WASHINGTON, D.C. — Sen. Maggie Hassan (D-NH) is under fire from fellow progressives for supporting bipartisan legislation that would amend the Export Administration Act of 1979 to prohibit the crippling boycott, divestment, and sanctions (BDS) movement against Israel.
“Senator Hassan strongly opposes the boycott, divestment, and sanctions (BDS) campaign against Israel and believes that it harms efforts to secure enduring peace through bilateral negotiations toward a two-state solution,” Ricki Eshman, Hassan’s press secretary, said in a statement, according to the Algemeiner.
Hassan is being accused by members of the progressive movement — and specifically the American Civil Liberties Union (ACLU) — of stifling free speech.
The Israel Anti-Boycott Act, introduced by Sen. Ben Cardin (D-MD) in March and supported by 45 additional senators from the Republican and Democratic parties, “opposes the United Nations Human Rights Council resolution of March 24, 2016, which urges countries to pressure companies to divest from, or break contracts with, Israel”, and “encourages full implementation of the United States-Israel Strategic Partnership Act of 2014 through enhanced, government-wide, coordinated U.S.-Israel scientific and technological cooperation in civilian areas.”
The bill also seeks to amend the 1979 Export Administration Act “to include in the prohibitions on boycotts against allies of the United States boycotts fostered by international governmental organizations against Israel and to direct the Export-Import Bank of the United States to oppose boycotts against Israel, and for other purposes.”
However, progressive groups like the ACLU have spent the last seven months vocally opposing the proposed legislation. In an op-ed that came out Wednesday, the group wrote, “Last week, the ACLU came out against a bill that would criminalize constitutionally protected boycotts and certain speech targeting Israel. The Israel Anti-Boycott Act, which was introduced in both the House and Senate earlier this year, would expand a 1970s-era export law and expose a range of activity to sweeping penalties, including criminal prosecution.”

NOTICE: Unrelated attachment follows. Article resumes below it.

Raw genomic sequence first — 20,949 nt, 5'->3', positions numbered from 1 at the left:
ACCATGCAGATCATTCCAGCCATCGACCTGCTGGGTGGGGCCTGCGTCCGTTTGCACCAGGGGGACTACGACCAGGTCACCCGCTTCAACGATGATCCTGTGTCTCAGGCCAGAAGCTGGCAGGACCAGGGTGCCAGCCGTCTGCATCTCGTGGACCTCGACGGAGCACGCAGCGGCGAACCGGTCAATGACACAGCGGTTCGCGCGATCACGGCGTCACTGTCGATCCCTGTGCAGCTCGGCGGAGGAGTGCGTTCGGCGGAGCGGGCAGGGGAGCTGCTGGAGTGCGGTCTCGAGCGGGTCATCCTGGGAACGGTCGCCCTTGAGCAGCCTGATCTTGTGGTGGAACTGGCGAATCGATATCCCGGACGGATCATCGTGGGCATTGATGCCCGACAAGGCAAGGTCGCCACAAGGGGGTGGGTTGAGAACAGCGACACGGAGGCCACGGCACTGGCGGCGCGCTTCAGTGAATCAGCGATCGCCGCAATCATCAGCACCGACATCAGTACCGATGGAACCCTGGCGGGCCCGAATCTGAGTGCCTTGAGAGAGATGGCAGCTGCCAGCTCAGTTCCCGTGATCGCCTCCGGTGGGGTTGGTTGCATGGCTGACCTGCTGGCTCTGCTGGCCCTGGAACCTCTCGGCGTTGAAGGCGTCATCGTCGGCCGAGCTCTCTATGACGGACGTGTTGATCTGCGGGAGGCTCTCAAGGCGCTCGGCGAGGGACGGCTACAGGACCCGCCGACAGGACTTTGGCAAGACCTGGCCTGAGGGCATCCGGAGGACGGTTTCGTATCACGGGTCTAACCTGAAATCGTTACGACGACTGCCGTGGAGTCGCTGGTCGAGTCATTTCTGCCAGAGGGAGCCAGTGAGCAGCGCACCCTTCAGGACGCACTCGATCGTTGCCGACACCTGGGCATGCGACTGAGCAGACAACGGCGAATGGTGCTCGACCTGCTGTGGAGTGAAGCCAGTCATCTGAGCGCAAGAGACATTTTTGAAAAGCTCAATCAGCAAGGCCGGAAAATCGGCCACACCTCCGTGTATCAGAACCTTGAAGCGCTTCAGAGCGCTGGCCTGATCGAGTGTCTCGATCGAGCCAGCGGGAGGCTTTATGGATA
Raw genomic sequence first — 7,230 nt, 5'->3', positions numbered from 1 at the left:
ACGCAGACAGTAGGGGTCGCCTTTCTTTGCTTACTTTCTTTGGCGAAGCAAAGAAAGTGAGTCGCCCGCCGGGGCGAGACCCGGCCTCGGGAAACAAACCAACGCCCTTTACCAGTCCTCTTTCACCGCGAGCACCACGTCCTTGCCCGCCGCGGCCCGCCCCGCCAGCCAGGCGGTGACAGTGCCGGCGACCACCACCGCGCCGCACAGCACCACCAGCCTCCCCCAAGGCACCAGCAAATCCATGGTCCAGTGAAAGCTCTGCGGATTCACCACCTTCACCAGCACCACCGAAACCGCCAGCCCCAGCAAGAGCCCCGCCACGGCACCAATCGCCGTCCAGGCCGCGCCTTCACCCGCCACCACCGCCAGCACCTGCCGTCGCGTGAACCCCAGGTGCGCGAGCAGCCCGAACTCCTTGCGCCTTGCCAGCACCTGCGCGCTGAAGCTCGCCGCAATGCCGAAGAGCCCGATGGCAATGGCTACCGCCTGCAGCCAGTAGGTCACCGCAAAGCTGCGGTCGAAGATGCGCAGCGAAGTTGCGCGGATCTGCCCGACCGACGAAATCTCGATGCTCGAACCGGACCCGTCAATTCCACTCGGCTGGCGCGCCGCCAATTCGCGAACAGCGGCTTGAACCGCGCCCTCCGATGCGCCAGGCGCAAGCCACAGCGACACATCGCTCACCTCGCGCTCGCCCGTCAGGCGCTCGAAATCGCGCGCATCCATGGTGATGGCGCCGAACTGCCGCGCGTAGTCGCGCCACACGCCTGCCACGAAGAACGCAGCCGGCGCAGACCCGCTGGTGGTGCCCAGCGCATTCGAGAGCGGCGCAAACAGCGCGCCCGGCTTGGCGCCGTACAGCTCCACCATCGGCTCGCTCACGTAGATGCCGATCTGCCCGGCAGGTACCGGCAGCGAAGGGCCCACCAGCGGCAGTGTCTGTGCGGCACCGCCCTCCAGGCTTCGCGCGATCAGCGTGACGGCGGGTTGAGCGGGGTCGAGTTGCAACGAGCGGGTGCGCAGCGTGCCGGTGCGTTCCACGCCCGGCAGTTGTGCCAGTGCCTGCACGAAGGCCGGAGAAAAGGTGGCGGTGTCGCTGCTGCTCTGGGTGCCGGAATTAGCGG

Algemeiner reported the ACLU wrote to Hassan in a July 17 letter: “We urge you to refrain from co-sponsoring the legislation because it would punish individuals for no reason other than their political beliefs.”
Jacob Milner, senior policy analyst for The Israel Project (TIP), told Breitbart News: “The ACLU is wrong. They are not interpreting the bill correctly. The bill is not dealing with personal speech, it’s dealing with commercial activity.”
“The ACLU is conveniently leaving out the fact that the 1979 Anti-Boycott bill has been upheld as constitutional. These bills have now passed in 22 states and it’s important that we call out BDS for what it is; a hate campaign against Israel,” he said. “It’s economic warfare. It’s not a human rights campaign. It’s an effort to delegitimize the Jewish state.”
Although the Republican Party has been the leader in overall support for Israel over the past few years, several members of the Democratic Party have remained unwavering in the face of anti-Israel attitudes from members of their party.
In a speech on the Senate floor on July 17, Senate Minority Leader Chuck Schumer (D-NY) said, “The global BDS movement is a deeply biased campaign that I would say, in similar words to Mr. Macron, is a ‘reinvented form of anti-Semitism’ because it seeks to impose boycotts on Israel and not on any other nation.”
Schumer was commended by French President Emmanuel Macron who on the 75th-anniversary of the Vel d’Hiv roundup, declared that anti-Zionism is the new anti-Semitism.
Schumer also said:
Anti-Semitism is a word that has been used throughout history when Jewish people are judged and measured by one standard and the rest by another. When everyone else was allowed to farm and Jews could not; when anyone else could live in Moscow and Jews could not; when others could become academics or tradesmen and Jews could not. The word to describe all of these acts is anti-Semitism. So it is with anti-Zionism; the idea that all other peoples can seek and defend their right to self-determination but Jews cannot; that other nations have a right to exist, but the Jewish state of Israel does not.
In an op-ed he penned in The Hill, TIP CEO and President Joshua S. Block wrote, “The Israel Anti-Boycott Act is not an effort to suppress free speech, but an important weapon in the fight against hate and intolerance. Passing federal legislation now would send a powerful message: anti-Semitism is not welcome in America and Israel is our great friend and ally.”